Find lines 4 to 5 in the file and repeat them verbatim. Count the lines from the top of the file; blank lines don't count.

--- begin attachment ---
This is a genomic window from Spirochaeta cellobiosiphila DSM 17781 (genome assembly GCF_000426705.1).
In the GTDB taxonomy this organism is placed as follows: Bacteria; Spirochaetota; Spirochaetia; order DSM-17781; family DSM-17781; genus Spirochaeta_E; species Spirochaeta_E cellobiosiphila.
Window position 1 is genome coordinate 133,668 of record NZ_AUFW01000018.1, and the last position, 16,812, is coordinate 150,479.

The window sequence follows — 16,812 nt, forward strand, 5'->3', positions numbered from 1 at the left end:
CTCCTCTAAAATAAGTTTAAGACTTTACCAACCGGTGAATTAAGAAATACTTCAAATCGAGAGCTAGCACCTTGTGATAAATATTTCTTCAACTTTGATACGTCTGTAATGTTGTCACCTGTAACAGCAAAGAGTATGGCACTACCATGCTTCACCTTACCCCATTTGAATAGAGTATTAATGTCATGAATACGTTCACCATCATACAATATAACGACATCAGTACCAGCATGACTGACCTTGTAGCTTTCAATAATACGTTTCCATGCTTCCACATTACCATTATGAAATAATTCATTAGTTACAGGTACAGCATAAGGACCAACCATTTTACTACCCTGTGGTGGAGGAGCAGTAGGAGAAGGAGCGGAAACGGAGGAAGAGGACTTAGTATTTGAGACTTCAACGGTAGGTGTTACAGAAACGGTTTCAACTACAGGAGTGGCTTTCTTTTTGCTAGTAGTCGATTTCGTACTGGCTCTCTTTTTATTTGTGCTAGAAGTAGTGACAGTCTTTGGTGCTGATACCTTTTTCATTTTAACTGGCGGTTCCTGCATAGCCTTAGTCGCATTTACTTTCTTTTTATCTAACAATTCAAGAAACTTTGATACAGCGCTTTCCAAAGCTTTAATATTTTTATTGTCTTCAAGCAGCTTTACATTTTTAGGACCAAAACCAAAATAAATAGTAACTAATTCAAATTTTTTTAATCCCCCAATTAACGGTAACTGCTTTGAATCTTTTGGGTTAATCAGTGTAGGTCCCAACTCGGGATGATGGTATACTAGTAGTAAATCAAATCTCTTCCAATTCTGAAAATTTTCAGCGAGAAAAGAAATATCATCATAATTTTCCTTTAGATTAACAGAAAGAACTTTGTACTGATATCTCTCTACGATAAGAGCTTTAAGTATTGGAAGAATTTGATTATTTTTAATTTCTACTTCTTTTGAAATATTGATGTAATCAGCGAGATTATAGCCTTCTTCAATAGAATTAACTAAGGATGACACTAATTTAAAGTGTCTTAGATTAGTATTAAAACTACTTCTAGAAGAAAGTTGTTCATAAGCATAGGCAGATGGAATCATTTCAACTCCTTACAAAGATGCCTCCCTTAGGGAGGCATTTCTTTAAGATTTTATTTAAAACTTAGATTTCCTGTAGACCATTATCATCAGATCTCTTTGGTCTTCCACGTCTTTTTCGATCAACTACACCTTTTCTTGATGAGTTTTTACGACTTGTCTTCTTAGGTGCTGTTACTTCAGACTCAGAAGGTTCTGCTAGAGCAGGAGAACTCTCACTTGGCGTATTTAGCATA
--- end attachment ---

The window sequence follows — 16,812 nt, forward strand, 5'->3', positions numbered from 1 at the left end:
CTCCTCTAAAATAAGTTTAAGACTTTACCAACCGGTGAATTAAGAAATACTTCAAATCGAGAGCTAGCACCTTGTGATAAATATTTCTTCAACTTTGATACGTCTGTAATGTTGTCACCTGTAACAGCAAAGAGTATGGCACTACCATGCTTCACCTTACCCCATTTGAATAGAGTATTAATGTCATGAATACGTTCACCATCATACAATATAACGACATCAGTACCAGCATGACTGACCTTGTAGCTTTCAATAATACGTTTCCATGCTTCCACATTACCATTATGAAATAATTCATTAGTTACAGGTACAGCATAAGGACCAACCATTTTACTACCCTGTGGTGGAGGAGCAGTAGGAGAAGGAGCGGAAACGGAGGAAGAGGACTTAGTATTTGAGACTTCAACGGTAGGTGTTACAGAAACGGTTTCAACTACAGGAGTGGCTTTCTTTTTGCTAGTAGTCGATTTCGTACTGGCTCTCTTTTTATTTGTGCTAGAAGTAGTGACAGTCTTTGGTGCTGATACCTTTTTCATTTTAACTGGCGGTTCCTGCATAGCCTTAGTCGCATTTACTTTCTTTTTATCTAACAATTCAAGAAACTTTGATACAGCGCTTTCCAAAGCTTTAATATTTTTATTGTCTTCAAGCAGCTTTACATTTTTAGGACCAAAACCAAAATAAATAGTAACTAATTCAAATTTTTTTAATCCCCCAATTAACGGTAACTGCTTTGAATCTTTTGGGTTAATCAGTGTAGGTCCCAACTCGGGATGATGGTATACTAGTAGTAAATCAAATCTCTTCCAATTCTGAAAATTTTCAGCGAGAAAAGAAATATCATCATAATTTTCCTTTAGATTAACAGAAAGAACTTTGTACTGATATCTCTCTACGATAAGAGCTTTAAGTATTGGAAGAATTTGATTATTTTTAATTTCTACTTCTTTTGAAATATTGATGTAATCAGCGAGATTATAGCCTTCTTCAATAGAATTAACTAAGGATGACACTAATTTAAAGTGTCTTAGATTAGTATTAAAACTACTTCTAGAAGAAAGTTGTTCATAAGCATAGGCAGATGGAATCATTTCAACTCCTTACAAAGATGCCTCCCTTAGGGAGGCATTTCTTTAAGATTTTATTTAAAACTTAGATTTCCTGTAGACCATTATCATCAGATCTCTTTGGTCTTCCACGTCTTTTTCGATCAACTACACCTTTTCTTGATGAGTTTTTACGACTTGTCTTCTTAGGTGCTGTTACTTCAGACTCAGAAGGTTCTGCTAGAGCAGGAGAACTCTCACTTGGCGTATTTAGCATA